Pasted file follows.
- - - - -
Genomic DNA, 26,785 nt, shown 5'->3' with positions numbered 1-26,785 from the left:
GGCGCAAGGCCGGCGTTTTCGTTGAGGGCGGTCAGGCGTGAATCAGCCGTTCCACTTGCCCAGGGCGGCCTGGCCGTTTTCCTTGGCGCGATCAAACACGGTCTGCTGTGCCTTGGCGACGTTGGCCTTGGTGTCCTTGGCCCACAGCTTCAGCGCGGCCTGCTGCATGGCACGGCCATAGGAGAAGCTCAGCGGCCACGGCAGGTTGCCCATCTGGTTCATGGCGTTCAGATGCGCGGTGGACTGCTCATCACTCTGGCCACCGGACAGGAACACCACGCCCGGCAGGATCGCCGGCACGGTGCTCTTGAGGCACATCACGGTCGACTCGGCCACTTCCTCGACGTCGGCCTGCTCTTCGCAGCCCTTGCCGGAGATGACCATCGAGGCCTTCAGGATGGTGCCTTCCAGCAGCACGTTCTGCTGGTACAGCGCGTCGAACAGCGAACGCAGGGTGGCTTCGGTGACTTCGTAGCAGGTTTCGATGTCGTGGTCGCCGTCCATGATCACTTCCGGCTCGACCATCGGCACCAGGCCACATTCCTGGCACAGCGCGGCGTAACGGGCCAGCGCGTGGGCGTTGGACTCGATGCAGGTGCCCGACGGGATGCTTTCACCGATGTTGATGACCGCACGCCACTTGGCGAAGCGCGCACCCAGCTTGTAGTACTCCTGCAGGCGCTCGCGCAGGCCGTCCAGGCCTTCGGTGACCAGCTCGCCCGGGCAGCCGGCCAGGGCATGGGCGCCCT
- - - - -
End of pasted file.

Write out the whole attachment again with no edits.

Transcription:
Genomic DNA, 26,785 nt, shown 5'->3' with positions numbered 1-26,785 from the left:
GGCGCAAGGCCGGCGTTTTCGTTGAGGGCGGTCAGGCGTGAATCAGCCGTTCCACTTGCCCAGGGCGGCCTGGCCGTTTTCCTTGGCGCGATCAAACACGGTCTGCTGTGCCTTGGCGACGTTGGCCTTGGTGTCCTTGGCCCACAGCTTCAGCGCGGCCTGCTGCATGGCACGGCCATAGGAGAAGCTCAGCGGCCACGGCAGGTTGCCCATCTGGTTCATGGCGTTCAGATGCGCGGTGGACTGCTCATCACTCTGGCCACCGGACAGGAACACCACGCCCGGCAGGATCGCCGGCACGGTGCTCTTGAGGCACATCACGGTCGACTCGGCCACTTCCTCGACGTCGGCCTGCTCTTCGCAGCCCTTGCCGGAGATGACCATCGAGGCCTTCAGGATGGTGCCTTCCAGCAGCACGTTCTGCTGGTACAGCGCGTCGAACAGCGAACGCAGGGTGGCTTCGGTGACTTCGTAGCAGGTTTCGATGTCGTGGTCGCCGTCCATGATCACTTCCGGCTCGACCATCGGCACCAGGCCACATTCCTGGCACAGCGCGGCGTAACGGGCCAGCGCGTGGGCGTTGGACTCGATGCAGGTGCCCGACGGGATGCTTTCACCGATGTTGATGACCGCACGCCACTTGGCGAAGCGCGCACCCAGCTTGTAGTACTCCTGCAGGCGCTCGCGCAGGCCGTCCAGGCCTTCGGTGACCAGCTCGCCCGGGCAGCCGGCCAGGGCATGGGCGCCCT